Here’s what you might not know about St. George’s Day:
Take a close look at the English flag. That red cross over a white background has meaning. It’s actually St. George’s Cross — a symbol so closely intertwined with English national identity that St. George has his own national holiday.
The legend of Saint George and the Dragon describes the saint taming and slaying a dragon that demanded human sacrifices. We celebrate St. George’s Day on April 23 — the anniversary of his death in 303 AD.
The patron saint of England has captivated British imaginations since the Crusades and the Hundred Years’ War. Perhaps the most British of all holidays, this special day is a chance to let your English flag fly, literally and figuratively.
When is St. George's Day 2023?
St. George’s Day is celebrated on April 23 every year.
History of St. George's Day
Immerse yourself in the grand tale of the knight, St. George, and his unforgettable battle against a dragon. St. George is the patron saint of England and his symbol is a red cross over a white backdrop — the same red cross incorporated into the flag of England. His emblem was brought to England by Richard the Lionheart in the 12th century and was worn by the king’s soldiers in battles.
St. George was born in what is present-day Turkey. Following in his father’s steps, he became a soldier and quickly rose in the ranks of the Roman army, ending up as a personal guard to Emperor Diocletian. When the emperor ordered the persecution of Christians, St. George refused to follow his orders and participate in this. He was tortured and executed in 303 A.D. in Palestine, where he is now buried.
The story of St. George slaying a dragon is well-known. The town of Silene was captured by a dragon. The locals would offer a human sacrifice to the dragon every day. When St. George was visiting the town, a princess was chosen to be sacrificed. So he killed the dragon and saved the people of Silene. To express their gratitude, the locals converted to Christianity.
St. George’s Day celebrations were on par with Christmas once. But the excitement waned towards the end of the 18th century when England unified with Scotland on May 1, 1707. The holiday has gained traction in recent years, with campaigns and petitions to make the day a public holiday in England. St. George is also the patron saint of other countries like Greece, Portugal, Bulgaria, Ethiopia, and Russia. Apart from St. George’s Day, several other holidays are devoted to him, including April 23 and a few in November and December.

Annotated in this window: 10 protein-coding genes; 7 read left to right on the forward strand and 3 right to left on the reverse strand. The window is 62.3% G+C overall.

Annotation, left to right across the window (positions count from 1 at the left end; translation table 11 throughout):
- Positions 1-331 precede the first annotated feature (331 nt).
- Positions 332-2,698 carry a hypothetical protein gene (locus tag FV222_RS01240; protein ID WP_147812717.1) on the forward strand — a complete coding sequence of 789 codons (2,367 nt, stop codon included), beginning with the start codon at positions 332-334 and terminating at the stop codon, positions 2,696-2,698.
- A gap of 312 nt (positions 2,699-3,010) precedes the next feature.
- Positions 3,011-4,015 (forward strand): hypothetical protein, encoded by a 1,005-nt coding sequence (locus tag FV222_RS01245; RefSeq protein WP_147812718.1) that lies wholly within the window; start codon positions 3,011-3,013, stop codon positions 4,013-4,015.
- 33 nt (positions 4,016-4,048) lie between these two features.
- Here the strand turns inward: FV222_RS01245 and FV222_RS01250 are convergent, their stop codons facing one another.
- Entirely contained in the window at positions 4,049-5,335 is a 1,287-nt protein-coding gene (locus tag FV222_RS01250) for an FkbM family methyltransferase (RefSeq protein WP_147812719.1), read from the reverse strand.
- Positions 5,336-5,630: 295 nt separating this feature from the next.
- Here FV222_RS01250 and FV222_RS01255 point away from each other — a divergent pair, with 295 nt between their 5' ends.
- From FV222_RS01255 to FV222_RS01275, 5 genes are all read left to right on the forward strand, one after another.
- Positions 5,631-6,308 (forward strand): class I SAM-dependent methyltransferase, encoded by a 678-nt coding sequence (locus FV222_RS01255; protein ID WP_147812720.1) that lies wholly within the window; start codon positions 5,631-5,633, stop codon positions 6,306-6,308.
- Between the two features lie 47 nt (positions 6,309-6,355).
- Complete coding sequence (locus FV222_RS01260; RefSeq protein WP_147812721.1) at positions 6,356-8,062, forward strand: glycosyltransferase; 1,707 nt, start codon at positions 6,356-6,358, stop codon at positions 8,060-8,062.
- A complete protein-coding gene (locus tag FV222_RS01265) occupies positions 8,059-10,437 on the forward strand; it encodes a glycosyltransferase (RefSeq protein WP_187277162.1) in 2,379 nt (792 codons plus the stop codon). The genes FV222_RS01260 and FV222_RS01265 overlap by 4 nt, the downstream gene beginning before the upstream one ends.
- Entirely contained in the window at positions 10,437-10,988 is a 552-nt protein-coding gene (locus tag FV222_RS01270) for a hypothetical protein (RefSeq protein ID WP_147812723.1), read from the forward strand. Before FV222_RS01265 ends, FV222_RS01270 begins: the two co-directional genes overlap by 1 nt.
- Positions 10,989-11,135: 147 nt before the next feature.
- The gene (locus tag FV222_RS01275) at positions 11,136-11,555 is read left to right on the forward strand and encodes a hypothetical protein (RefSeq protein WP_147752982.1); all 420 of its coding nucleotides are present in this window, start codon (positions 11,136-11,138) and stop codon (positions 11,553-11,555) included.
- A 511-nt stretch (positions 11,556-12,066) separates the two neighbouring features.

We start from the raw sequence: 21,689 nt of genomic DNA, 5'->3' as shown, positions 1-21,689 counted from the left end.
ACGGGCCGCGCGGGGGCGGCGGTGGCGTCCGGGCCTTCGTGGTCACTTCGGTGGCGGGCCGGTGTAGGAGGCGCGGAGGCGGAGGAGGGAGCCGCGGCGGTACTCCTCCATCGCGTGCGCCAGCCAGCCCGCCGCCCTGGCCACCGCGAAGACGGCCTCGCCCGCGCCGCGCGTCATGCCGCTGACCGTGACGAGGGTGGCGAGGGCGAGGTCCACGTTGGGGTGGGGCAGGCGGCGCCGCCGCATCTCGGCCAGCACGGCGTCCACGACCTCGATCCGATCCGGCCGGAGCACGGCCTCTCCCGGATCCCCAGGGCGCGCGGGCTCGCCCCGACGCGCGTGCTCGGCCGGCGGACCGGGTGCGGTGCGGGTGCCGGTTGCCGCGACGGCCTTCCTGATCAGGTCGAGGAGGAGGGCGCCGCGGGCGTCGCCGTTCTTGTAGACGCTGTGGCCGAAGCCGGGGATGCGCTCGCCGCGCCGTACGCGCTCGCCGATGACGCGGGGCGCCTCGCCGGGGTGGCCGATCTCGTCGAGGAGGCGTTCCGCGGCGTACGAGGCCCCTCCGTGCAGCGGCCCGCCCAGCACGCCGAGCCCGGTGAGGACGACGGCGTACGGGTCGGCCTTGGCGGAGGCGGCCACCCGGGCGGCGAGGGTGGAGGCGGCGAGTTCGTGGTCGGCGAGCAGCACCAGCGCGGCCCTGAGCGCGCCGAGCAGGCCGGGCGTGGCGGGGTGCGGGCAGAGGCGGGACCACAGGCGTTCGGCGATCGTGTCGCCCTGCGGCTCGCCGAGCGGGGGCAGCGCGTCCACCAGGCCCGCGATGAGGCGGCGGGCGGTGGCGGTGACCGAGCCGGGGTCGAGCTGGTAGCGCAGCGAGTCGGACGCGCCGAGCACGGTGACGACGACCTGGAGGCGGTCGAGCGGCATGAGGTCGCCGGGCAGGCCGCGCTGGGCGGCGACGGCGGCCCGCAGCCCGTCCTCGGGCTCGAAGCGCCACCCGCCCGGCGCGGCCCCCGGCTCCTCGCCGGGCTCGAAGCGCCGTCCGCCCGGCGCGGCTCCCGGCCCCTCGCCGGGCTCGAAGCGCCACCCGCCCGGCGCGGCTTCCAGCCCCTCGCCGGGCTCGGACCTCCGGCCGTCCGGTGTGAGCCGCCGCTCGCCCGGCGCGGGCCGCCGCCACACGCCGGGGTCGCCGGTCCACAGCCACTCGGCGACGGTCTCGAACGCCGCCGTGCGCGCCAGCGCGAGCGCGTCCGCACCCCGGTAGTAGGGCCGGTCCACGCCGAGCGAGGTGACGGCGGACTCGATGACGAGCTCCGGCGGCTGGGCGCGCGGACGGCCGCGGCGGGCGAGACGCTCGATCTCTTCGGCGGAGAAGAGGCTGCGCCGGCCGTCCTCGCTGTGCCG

St. George's Day timeline
Saint George dies in the Diocletianic Persecution.
Saint George’s flag, the red-on-white cross, is used as the ensign of the Republic of Genoa likely as early as during the 10th century.
The declarations of the Province of Canterbury in 1415 and the Province of York in 1421 elevates the feast to a ‘double major’ and, as a result, work is prohibited and church attendance is mandatory on this day.
St. George's Day becomes a major feast and national holiday in England in the same league as Christmas.
St. George's Day FAQs
What is the meaning of St. George's Day?
St. George’s Day in England remembers St. George, England’s patron saint. Legend has it that he was a Roman soldier who slew a dragon and saved a princess.
What do you eat on St. George's Day?
Popular food items to eat on St. George’s Day include; Sunday trifle, cottage pie, mushroom and stilton tarts, kedgeree, shepherd’s pie, and fish cakes.
Is St George's Day a bank holiday?
St. George’s Day is not a bank holiday in England.
St. George's Day Activities
Wear a rose
Why a red rose? Because according to legend, after saving a princess from the infamous dragon, St. George handed her a red rose. He was the ultimate dreamboat.
Fly the (English) flag
No, not the Union Jack. Try the St. George's Cross of England instead! There aren't many opportunities to let the English flag fly these days (unless you're a football fan), so seize the opportunity on St. George's Day.
Head to the capital
Every English city has its own St. George's Day festivities, but the main event happens in London. With its countless pubs (all flying the English flag), parades, shops, and massive fireworks display, London is the place to be on this most English of holidays.
5 Facts About St. George
St. George had some competition…
Edmund the Martyr, Edward the Confessor, and Gregory the Great were all contenders for becoming the country’s patron saint.
He is also linked to agriculture
St. George’s feast day takes place in spring, and his name means ‘earth-worker’ — in European history, people would pray to St. George for good tidings and harvest.
The Reformation had reservations
St. George was mocked as an improbable legend, but his story was kept alive and, to this day, hasn’t lost its appeal.
Patron saint for countries other than England
St. George is the patron saint of other countries as well, including Georgia and Portugal.
The legendary dragon
The dragon wasn’t always featured in St. George’s story — it may have started off as a metaphor for the triumph of good over evil, but evolved over time.
Why We Love St. George's Day
We're all British — for 24 hours
This day celebrates English culture. We can have a spot of tea, play polo, eat fish & chips, fly the English flag, and not worry about the consequences.
Originally a religious feast day, St. George's Day happens across religions and countries, stretching from the Middle East to Russia, Central Europe, to the Iberian Peninsula.
According to a 1,000-year-old legend, St. George slayed a dragon and rescued a princess when he was serving as a soldier in the Roman army.
St. George's Day dates